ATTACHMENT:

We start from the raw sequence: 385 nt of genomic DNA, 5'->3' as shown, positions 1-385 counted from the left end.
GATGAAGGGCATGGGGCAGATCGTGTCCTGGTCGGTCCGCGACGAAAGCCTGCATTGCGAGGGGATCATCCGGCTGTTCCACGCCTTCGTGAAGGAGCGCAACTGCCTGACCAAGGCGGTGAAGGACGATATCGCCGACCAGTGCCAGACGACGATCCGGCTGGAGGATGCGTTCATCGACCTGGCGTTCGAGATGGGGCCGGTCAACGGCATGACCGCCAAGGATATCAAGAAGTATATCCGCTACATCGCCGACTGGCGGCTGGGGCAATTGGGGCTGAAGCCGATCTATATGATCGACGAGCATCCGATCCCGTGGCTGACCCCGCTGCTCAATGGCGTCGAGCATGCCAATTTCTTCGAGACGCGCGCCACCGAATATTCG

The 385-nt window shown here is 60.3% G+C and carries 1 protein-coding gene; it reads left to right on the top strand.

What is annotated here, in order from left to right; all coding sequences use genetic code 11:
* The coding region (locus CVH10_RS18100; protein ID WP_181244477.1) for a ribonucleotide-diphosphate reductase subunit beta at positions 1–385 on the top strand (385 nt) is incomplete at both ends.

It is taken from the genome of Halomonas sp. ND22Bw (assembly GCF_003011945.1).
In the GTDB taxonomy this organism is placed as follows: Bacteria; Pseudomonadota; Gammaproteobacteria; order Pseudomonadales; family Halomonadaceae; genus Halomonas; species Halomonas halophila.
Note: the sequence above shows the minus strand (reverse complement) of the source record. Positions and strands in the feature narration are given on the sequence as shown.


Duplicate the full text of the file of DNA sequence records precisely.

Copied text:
We start from the raw sequence: 385 nt of genomic DNA, 5'->3' as shown, positions 1-385 counted from the left end.
GATGAAGGGCATGGGGCAGATCGTGTCCTGGTCGGTCCGCGACGAAAGCCTGCATTGCGAGGGGATCATCCGGCTGTTCCACGCCTTCGTGAAGGAGCGCAACTGCCTGACCAAGGCGGTGAAGGACGATATCGCCGACCAGTGCCAGACGACGATCCGGCTGGAGGATGCGTTCATCGACCTGGCGTTCGAGATGGGGCCGGTCAACGGCATGACCGCCAAGGATATCAAGAAGTATATCCGCTACATCGCCGACTGGCGGCTGGGGCAATTGGGGCTGAAGCCGATCTATATGATCGACGAGCATCCGATCCCGTGGCTGACCCCGCTGCTCAATGGCGTCGAGCATGCCAATTTCTTCGAGACGCGCGCCACCGAATATTCG

The 385-nt window shown here is 60.3% G+C and carries 1 protein-coding gene; it reads left to right on the top strand.

What is annotated here, in order from left to right; all coding sequences use genetic code 11:
* The coding region (locus CVH10_RS18100; protein ID WP_181244477.1) for a ribonucleotide-diphosphate reductase subunit beta at positions 1–385 on the top strand (385 nt) is incomplete at both ends.

It is taken from the genome of Halomonas sp. ND22Bw (assembly GCF_003011945.1).
In the GTDB taxonomy this organism is placed as follows: Bacteria; Pseudomonadota; Gammaproteobacteria; order Pseudomonadales; family Halomonadaceae; genus Halomonas; species Halomonas halophila.
Note: the sequence above shows the minus strand (reverse complement) of the source record. Positions and strands in the feature narration are given on the sequence as shown.